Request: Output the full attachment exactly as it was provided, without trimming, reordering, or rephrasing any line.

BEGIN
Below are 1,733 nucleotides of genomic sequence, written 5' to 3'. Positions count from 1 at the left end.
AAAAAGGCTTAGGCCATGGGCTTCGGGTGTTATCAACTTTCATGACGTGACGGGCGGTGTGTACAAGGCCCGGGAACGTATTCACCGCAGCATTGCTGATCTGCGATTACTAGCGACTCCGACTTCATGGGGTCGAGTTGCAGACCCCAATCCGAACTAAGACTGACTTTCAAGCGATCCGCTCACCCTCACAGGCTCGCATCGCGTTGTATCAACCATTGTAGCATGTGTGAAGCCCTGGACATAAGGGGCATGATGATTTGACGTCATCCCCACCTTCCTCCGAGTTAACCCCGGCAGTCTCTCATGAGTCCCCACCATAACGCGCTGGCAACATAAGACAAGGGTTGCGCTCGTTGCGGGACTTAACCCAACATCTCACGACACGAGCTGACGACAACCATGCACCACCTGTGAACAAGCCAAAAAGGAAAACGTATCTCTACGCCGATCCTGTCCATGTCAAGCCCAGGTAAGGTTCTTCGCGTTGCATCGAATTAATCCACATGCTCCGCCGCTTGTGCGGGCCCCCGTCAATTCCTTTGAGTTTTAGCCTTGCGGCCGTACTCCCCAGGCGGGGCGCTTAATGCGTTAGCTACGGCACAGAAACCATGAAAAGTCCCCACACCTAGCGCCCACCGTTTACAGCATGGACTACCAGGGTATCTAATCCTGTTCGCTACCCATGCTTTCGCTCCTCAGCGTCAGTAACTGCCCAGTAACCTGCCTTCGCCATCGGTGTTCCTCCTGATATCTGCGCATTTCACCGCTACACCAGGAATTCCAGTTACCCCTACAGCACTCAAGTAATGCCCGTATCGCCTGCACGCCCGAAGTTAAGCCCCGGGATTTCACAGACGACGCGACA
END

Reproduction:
Below are 1,733 nucleotides of genomic sequence, written 5' to 3'. Positions count from 1 at the left end.
AAAAAGGCTTAGGCCATGGGCTTCGGGTGTTATCAACTTTCATGACGTGACGGGCGGTGTGTACAAGGCCCGGGAACGTATTCACCGCAGCATTGCTGATCTGCGATTACTAGCGACTCCGACTTCATGGGGTCGAGTTGCAGACCCCAATCCGAACTAAGACTGACTTTCAAGCGATCCGCTCACCCTCACAGGCTCGCATCGCGTTGTATCAACCATTGTAGCATGTGTGAAGCCCTGGACATAAGGGGCATGATGATTTGACGTCATCCCCACCTTCCTCCGAGTTAACCCCGGCAGTCTCTCATGAGTCCCCACCATAACGCGCTGGCAACATAAGACAAGGGTTGCGCTCGTTGCGGGACTTAACCCAACATCTCACGACACGAGCTGACGACAACCATGCACCACCTGTGAACAAGCCAAAAAGGAAAACGTATCTCTACGCCGATCCTGTCCATGTCAAGCCCAGGTAAGGTTCTTCGCGTTGCATCGAATTAATCCACATGCTCCGCCGCTTGTGCGGGCCCCCGTCAATTCCTTTGAGTTTTAGCCTTGCGGCCGTACTCCCCAGGCGGGGCGCTTAATGCGTTAGCTACGGCACAGAAACCATGAAAAGTCCCCACACCTAGCGCCCACCGTTTACAGCATGGACTACCAGGGTATCTAATCCTGTTCGCTACCCATGCTTTCGCTCCTCAGCGTCAGTAACTGCCCAGTAACCTGCCTTCGCCATCGGTGTTCCTCCTGATATCTGCGCATTTCACCGCTACACCAGGAATTCCAGTTACCCCTACAGCACTCAAGTAATGCCCGTATCGCCTGCACGCCCGAAGTTAAGCCCCGGGATTTCACAGACGACGCGACA